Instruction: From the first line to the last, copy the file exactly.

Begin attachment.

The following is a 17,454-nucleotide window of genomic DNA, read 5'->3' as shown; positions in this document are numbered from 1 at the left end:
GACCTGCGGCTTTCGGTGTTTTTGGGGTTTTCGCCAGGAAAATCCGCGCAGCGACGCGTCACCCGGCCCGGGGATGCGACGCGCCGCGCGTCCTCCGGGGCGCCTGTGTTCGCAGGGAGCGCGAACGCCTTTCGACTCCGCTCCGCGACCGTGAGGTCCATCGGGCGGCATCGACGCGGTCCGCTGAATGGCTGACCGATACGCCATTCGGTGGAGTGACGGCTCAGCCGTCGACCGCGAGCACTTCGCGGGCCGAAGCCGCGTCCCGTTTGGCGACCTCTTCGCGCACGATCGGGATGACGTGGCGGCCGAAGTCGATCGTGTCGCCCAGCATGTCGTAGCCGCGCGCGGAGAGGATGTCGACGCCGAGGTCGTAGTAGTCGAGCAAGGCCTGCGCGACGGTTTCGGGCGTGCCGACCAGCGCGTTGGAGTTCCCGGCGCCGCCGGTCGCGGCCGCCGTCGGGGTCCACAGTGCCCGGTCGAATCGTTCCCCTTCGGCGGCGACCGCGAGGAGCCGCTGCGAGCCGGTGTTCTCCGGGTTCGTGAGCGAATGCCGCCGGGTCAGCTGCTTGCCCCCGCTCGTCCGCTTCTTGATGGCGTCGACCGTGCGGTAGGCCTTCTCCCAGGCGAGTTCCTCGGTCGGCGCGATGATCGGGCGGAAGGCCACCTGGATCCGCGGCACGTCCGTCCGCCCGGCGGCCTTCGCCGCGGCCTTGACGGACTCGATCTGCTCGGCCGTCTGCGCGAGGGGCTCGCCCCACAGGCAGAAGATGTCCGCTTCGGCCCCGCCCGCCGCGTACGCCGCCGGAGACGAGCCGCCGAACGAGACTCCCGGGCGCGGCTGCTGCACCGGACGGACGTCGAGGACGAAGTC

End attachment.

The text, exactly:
The following is a 17,454-nucleotide window of genomic DNA, read 5'->3' as shown; positions in this document are numbered from 1 at the left end:
GACCTGCGGCTTTCGGTGTTTTTGGGGTTTTCGCCAGGAAAATCCGCGCAGCGACGCGTCACCCGGCCCGGGGATGCGACGCGCCGCGCGTCCTCCGGGGCGCCTGTGTTCGCAGGGAGCGCGAACGCCTTTCGACTCCGCTCCGCGACCGTGAGGTCCATCGGGCGGCATCGACGCGGTCCGCTGAATGGCTGACCGATACGCCATTCGGTGGAGTGACGGCTCAGCCGTCGACCGCGAGCACTTCGCGGGCCGAAGCCGCGTCCCGTTTGGCGACCTCTTCGCGCACGATCGGGATGACGTGGCGGCCGAAGTCGATCGTGTCGCCCAGCATGTCGTAGCCGCGCGCGGAGAGGATGTCGACGCCGAGGTCGTAGTAGTCGAGCAAGGCCTGCGCGACGGTTTCGGGCGTGCCGACCAGCGCGTTGGAGTTCCCGGCGCCGCCGGTCGCGGCCGCCGTCGGGGTCCACAGTGCCCGGTCGAATCGTTCCCCTTCGGCGGCGACCGCGAGGAGCCGCTGCGAGCCGGTGTTCTCCGGGTTCGTGAGCGAATGCCGCCGGGTCAGCTGCTTGCCCCCGCTCGTCCGCTTCTTGATGGCGTCGACCGTGCGGTAGGCCTTCTCCCAGGCGAGTTCCTCGGTCGGCGCGATGATCGGGCGGAAGGCCACCTGGATCCGCGGCACGTCCGTCCGCCCGGCGGCCTTCGCCGCGGCCTTGACGGACTCGATCTGCTCGGCCGTCTGCGCGAGGGGCTCGCCCCACAGGCAGAAGATGTCCGCTTCGGCCCCGCCCGCCGCGTACGCCGCCGGAGACGAGCCGCCGAACGAGACTCCCGGGCGCGGCTGCTGCACCGGACGGACGTCGAGGACGAAGTC